Be aware that the VIX is a measure of expected or perceived volatility and not realized or actual volatility. Thus, the VIX is what investors are willing to pay for options, not necessarily what the options are worth.
We also know that there is an inverse relationship between the direction of market and VIX movement. When markets rise, the VIX falls. When markets fall, the VIX rises.
Volatility vs. All SPX Ultra Volume
My belief is that absent the uptick rule, long or short ultras become interchangeable. Thus, we should look at the total impact of all ultras combined. I began by running a regression of VIX closing prices vs. total ultra volume. Here are the statistical results:
In order to better understand the relationship between the VIX and ultra volumes, I have prepared a graph to visualize the correlation. This graph and others in this article normalized the ultra volumes and VIX levels by unitizing all series of values by their mean values over the period of time that the data series covers. Here is the graph of the total ultra volume and the VIX:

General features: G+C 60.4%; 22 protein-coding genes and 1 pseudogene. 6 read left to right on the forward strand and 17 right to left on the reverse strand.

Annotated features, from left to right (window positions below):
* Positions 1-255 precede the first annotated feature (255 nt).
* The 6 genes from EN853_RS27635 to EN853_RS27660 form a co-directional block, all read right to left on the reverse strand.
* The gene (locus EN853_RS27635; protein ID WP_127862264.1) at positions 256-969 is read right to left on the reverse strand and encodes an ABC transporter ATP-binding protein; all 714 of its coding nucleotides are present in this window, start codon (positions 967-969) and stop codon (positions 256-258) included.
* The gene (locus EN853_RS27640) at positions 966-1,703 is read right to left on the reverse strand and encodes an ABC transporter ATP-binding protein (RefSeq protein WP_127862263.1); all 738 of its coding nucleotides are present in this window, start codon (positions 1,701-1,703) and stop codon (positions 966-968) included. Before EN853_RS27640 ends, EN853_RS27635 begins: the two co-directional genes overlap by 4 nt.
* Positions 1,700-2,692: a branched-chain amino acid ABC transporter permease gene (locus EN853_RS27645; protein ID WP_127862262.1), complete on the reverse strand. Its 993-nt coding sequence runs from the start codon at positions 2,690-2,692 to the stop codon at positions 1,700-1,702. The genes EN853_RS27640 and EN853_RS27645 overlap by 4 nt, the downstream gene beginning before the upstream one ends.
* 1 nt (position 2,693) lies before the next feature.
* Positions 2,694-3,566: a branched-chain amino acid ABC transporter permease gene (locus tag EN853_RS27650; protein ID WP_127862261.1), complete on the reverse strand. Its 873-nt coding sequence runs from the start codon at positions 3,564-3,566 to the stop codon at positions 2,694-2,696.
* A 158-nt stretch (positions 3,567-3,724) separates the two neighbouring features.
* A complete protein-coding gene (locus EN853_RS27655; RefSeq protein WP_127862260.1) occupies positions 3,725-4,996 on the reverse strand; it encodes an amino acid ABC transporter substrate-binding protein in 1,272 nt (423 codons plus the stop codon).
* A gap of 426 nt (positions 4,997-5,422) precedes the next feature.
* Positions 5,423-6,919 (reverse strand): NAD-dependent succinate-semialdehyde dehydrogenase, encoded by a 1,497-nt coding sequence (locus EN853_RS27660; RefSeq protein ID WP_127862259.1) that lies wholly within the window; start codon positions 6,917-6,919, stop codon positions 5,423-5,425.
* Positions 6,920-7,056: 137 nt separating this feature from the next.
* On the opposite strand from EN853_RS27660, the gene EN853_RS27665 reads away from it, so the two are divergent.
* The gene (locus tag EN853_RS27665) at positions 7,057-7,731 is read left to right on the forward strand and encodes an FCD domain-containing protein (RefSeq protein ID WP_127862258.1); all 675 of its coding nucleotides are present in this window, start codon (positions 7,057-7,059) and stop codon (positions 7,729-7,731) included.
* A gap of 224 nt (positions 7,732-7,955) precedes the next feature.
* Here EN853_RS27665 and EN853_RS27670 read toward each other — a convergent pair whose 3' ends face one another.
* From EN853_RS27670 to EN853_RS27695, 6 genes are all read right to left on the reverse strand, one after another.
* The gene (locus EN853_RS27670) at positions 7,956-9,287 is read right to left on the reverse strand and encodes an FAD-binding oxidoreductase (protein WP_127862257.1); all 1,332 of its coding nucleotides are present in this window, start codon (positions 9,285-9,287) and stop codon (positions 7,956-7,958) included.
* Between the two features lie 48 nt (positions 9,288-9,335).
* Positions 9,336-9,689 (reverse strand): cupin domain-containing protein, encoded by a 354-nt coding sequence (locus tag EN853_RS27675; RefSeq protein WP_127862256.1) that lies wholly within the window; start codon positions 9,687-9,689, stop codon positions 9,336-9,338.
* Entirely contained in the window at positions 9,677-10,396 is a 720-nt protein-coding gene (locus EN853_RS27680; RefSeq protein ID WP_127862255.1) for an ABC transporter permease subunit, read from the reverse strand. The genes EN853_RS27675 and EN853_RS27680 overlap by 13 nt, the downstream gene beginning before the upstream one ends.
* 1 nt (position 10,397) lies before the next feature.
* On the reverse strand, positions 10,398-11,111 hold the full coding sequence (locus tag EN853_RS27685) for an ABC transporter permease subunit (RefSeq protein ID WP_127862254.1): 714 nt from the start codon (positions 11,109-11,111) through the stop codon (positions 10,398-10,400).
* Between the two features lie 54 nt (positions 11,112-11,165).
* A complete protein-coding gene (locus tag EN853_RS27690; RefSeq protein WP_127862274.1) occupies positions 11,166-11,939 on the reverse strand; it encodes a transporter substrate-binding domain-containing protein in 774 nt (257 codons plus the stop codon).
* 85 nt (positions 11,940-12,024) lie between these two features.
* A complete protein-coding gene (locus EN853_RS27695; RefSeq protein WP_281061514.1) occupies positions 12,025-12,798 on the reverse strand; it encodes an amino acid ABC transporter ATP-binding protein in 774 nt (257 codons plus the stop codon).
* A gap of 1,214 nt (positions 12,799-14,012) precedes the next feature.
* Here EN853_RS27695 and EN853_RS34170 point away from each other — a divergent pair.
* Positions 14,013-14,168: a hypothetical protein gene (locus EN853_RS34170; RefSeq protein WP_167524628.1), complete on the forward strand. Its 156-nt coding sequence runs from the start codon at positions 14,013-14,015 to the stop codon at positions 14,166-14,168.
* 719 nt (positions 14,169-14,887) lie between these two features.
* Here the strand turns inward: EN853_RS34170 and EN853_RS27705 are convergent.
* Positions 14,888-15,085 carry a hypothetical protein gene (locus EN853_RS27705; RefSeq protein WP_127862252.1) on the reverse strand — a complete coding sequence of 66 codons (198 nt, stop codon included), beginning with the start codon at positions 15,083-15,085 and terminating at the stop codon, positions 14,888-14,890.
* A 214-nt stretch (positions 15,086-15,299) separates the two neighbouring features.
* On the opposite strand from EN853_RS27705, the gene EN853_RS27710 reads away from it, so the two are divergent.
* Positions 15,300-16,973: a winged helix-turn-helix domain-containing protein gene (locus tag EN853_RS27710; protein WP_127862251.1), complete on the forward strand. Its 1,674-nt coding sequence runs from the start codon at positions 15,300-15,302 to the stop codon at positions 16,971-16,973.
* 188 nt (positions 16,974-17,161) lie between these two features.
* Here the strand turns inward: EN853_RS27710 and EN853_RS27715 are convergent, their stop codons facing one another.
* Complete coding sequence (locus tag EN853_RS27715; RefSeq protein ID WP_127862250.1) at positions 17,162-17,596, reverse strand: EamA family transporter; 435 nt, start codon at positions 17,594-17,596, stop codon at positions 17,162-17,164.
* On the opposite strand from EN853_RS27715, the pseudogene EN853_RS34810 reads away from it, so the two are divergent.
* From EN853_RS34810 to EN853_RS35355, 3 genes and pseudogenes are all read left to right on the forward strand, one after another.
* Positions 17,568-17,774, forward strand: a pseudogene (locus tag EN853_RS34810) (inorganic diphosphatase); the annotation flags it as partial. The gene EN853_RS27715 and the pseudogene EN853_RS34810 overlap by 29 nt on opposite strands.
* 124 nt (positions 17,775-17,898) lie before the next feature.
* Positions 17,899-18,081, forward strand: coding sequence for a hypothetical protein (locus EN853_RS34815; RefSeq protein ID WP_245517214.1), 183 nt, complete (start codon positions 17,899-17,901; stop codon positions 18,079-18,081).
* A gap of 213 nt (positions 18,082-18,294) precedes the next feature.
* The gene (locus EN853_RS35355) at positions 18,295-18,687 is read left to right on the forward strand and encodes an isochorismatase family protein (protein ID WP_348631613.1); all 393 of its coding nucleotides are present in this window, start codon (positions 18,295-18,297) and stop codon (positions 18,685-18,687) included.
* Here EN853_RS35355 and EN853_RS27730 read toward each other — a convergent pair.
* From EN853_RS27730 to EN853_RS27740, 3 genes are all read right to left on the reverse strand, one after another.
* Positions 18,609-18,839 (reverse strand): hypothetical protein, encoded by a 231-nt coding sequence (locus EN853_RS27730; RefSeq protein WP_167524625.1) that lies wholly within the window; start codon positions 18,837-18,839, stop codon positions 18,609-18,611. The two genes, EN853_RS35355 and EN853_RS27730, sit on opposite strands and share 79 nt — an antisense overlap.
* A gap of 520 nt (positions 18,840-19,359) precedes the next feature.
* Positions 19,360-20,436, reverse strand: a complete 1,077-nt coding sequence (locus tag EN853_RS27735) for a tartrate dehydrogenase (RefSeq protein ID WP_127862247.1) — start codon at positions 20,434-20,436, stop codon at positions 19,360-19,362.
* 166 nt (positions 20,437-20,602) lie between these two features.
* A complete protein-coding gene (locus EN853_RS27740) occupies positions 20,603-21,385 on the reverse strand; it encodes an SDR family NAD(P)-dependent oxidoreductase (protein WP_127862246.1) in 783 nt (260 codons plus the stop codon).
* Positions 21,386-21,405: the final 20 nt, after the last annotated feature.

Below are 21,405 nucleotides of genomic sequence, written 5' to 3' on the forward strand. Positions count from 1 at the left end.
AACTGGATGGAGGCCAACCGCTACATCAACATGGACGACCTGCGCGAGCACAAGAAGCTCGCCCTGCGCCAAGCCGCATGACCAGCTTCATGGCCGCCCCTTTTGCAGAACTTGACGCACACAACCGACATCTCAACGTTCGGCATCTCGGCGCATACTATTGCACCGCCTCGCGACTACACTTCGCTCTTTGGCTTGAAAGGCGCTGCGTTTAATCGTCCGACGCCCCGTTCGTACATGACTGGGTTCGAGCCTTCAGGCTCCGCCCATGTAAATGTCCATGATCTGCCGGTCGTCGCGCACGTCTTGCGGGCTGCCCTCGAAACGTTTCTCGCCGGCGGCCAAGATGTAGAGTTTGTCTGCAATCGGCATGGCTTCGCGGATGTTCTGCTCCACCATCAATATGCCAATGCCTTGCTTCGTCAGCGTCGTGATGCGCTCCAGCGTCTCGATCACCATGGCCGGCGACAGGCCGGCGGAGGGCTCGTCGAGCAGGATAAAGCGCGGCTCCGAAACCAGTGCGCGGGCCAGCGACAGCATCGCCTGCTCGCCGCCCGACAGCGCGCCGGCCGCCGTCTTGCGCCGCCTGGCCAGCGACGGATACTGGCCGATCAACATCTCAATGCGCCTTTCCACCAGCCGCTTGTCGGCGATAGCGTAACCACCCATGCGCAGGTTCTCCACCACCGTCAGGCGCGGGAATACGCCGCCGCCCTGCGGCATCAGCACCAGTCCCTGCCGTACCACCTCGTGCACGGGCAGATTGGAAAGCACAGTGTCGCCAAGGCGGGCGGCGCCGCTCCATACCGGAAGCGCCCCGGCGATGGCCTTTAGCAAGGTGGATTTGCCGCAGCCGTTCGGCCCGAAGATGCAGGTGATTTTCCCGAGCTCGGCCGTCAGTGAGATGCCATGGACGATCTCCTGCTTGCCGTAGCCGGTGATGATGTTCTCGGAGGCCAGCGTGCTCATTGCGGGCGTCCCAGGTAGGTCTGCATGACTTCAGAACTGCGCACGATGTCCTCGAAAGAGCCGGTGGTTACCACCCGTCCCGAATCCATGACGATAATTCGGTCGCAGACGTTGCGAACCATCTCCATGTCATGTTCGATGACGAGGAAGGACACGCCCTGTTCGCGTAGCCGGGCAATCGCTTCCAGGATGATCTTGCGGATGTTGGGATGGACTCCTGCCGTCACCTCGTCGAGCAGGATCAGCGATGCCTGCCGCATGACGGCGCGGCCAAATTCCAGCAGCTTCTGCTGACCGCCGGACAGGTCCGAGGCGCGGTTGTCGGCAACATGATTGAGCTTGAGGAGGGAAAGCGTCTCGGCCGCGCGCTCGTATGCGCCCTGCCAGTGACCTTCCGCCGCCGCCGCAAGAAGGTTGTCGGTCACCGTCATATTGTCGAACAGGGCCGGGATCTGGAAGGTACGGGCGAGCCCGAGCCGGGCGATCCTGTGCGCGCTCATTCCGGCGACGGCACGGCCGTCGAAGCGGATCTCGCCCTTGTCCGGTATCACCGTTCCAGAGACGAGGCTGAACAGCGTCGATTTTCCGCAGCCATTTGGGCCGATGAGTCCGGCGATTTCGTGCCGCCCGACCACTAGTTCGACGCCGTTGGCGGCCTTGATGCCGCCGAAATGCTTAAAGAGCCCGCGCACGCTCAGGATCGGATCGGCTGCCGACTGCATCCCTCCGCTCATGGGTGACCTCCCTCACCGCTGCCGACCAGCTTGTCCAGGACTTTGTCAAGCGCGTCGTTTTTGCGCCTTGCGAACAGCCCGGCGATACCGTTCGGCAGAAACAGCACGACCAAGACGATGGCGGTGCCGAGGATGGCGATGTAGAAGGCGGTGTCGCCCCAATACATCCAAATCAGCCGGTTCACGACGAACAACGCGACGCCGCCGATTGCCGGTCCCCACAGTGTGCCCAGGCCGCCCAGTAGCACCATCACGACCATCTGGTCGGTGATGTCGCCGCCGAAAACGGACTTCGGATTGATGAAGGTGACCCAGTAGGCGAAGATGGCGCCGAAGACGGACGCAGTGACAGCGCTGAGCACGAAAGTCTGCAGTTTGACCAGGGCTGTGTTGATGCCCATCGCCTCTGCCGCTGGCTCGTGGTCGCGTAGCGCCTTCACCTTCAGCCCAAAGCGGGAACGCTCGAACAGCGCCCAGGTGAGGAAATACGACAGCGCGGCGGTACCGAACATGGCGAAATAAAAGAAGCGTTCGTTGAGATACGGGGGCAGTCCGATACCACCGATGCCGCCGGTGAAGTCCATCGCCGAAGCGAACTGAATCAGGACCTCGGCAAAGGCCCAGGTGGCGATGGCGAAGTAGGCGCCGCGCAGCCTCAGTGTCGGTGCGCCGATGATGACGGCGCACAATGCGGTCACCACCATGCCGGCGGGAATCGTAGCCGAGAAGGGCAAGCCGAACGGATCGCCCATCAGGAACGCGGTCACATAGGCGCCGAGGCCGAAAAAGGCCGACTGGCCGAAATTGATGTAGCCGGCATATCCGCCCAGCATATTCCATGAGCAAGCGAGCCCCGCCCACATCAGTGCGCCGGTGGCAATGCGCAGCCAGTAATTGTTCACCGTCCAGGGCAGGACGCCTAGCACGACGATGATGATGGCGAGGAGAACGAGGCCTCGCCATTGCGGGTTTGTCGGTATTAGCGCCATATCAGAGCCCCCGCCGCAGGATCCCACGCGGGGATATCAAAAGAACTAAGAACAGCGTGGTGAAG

Volatility Separately vs. Short or Long Ultra Volume
While I surmised that the total ultra activity was the cause of volatility, it is worthwhile separating the analysis into two separate components. Thus, I ran two other analyses.
First was the VIX vs. the short ultra (SDS). Here are results of the regression analysis:
Here is the graphic representation of the VIX and SDS volumes:
Second was the VIX vs. the long ultra (SSO). Here are the results of the regression analysis:
Here is the graphic representation of the VIX and SSO volumes:
I have long held the belief that the ultras were a component of volatility. This indeed appears to be the case.
We have some very strong data that indicates that the VIX is highly influenced by volumes in the Ultras. Specifically, the R-squared was: